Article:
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Cops: Suspicious graffiti leads to security boost at Manorville school

Message scrawled in boys bathroom at junior-senior high school results in a "lock-in" for several hours and the cancellation of after-school events, officials say.

Eastport South Manor Junior-Senior High School in Manorville

Eastport South Manor Junior-Senior High School in Manorville is seen on Nov. 15. Photo Credit: Heather Walsh

Security was heightened at Eastport-South Manor Junior-Senior High School in Manorville on Monday after “suspicious graffiti” was found in a boys bathroom, Suffolk police said.

An assistant principal at the school on Moriches-Middle Island Road called 911 at about 12:55 p.m. to report the graffiti and officers responded, police said in an emailed statement.

The campus went into "Hold-In-Place" mode while officers investigated the anonymous graffiti message, said school Principal Salvatore Alaimo in an email early Monday night. Police did not reveal the graffiti's content.

All after-school activities were canceled as a precaution, Alaimo said. Among the programs canceled were alternative high school, athletic programs, extra help, academic intervention services and driver education, according to a post on the school’s website.

“I also reminded students about the severity of these types of threats,” Alaimo said. “We will be investigating the source of this threat, and we encouraged anyone with information to speak with a building administrator.”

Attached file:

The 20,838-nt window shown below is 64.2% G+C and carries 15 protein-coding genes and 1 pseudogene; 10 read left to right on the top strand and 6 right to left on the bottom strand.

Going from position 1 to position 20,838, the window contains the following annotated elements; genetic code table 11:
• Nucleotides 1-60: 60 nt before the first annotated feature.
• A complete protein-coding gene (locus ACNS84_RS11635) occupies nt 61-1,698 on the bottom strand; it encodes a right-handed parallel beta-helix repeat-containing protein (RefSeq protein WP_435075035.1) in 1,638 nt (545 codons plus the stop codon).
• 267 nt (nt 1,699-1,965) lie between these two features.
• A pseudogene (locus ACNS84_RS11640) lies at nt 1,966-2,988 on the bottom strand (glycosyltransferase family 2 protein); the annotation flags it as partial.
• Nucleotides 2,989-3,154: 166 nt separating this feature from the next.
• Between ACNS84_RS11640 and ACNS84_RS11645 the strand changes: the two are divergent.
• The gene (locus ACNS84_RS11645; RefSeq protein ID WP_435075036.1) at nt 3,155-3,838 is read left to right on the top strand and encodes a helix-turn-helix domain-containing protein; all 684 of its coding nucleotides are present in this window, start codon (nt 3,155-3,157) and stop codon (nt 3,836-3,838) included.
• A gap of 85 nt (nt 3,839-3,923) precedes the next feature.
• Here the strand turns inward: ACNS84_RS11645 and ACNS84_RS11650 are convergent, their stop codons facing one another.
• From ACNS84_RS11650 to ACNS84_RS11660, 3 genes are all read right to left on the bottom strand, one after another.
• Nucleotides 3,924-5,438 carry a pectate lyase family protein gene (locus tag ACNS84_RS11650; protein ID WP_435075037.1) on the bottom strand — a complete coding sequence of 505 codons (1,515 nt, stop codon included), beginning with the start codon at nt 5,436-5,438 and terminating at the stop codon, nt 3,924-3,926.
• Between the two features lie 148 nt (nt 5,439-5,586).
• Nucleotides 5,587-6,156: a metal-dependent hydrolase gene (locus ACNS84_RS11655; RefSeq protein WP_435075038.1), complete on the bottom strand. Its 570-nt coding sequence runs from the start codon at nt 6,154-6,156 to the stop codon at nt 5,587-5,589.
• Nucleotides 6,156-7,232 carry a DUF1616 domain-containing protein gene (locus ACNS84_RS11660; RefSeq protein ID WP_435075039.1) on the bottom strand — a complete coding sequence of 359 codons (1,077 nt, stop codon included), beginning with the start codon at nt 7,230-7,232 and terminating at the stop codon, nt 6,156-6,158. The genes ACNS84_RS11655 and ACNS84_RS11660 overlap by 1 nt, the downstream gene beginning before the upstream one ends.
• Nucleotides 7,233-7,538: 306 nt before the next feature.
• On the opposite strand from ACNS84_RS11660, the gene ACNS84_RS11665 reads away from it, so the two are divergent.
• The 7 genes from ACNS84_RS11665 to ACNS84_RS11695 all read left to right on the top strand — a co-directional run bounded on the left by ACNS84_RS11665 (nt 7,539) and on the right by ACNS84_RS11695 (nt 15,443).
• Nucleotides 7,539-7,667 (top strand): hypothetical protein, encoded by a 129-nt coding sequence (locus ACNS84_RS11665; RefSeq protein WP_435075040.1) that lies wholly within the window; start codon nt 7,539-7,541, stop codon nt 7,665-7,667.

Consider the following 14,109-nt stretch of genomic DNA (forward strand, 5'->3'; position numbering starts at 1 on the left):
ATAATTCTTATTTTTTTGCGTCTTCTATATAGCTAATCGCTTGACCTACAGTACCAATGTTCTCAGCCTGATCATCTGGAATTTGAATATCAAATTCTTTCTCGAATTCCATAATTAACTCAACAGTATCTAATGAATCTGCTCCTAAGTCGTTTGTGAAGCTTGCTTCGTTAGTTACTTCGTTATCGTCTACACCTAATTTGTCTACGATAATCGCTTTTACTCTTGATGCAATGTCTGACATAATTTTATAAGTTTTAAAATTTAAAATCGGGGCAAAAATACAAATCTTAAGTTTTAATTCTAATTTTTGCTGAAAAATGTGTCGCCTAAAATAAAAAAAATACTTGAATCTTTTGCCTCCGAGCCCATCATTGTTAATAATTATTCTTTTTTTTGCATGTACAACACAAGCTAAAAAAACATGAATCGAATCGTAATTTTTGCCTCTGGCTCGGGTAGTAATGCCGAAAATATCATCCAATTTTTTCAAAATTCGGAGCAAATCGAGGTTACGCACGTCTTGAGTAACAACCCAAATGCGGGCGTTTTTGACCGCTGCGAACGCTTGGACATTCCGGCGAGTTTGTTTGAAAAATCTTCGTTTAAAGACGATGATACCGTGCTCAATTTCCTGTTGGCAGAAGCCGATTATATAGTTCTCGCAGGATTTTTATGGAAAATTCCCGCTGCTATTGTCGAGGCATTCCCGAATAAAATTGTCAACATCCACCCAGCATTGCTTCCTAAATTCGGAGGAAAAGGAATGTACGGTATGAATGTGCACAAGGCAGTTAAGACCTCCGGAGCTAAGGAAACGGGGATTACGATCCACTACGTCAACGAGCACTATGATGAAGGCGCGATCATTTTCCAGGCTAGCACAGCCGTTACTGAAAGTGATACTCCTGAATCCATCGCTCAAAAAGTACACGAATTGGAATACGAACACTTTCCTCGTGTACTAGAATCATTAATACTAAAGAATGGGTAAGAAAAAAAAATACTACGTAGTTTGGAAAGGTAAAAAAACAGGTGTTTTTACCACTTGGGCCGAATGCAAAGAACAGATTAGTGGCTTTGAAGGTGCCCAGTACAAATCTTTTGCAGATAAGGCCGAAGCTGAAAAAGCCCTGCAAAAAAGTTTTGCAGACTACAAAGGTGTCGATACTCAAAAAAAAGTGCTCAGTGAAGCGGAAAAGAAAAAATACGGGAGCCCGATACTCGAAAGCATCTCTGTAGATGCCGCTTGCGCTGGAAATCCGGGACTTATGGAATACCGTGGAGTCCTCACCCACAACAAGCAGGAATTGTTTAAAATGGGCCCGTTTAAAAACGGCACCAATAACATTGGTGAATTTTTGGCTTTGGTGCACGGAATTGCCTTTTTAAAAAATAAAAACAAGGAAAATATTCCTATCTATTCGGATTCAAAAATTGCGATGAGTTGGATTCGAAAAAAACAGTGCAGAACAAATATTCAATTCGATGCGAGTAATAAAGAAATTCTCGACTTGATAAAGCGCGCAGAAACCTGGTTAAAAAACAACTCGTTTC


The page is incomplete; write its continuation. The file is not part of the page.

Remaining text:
A phone message also was sent to parents informing them of the incident, he said.
After an investigation lasting several hours, the school was cleared and its regular schedule resumed, police said, but officers remained in the building until the end of the school day.

The investigation is ongoing, police said.

In a September letter posted on the school’s website, Suffolk County Patrol Chief Robert Brown reminded students, parents and the community of the “gravity” of the situation surrounding school threats.

Brown said the school communities should be alert to statements either made aloud, in written material, in graffiti, on social media or in electronically transmitted messages, about firearms, shootings, explosives, bombs or any other threat.

“Statements or remarks that appear to be threatening to a school, students or staff members will be handled in the same manner that comments about bombs and explosions are dealt with at our airports,” he wrote. “In other words with ZERO TOLERANCE. The fact that the threat was made as some sort of prank or joke will not protect the responsible individuals.”

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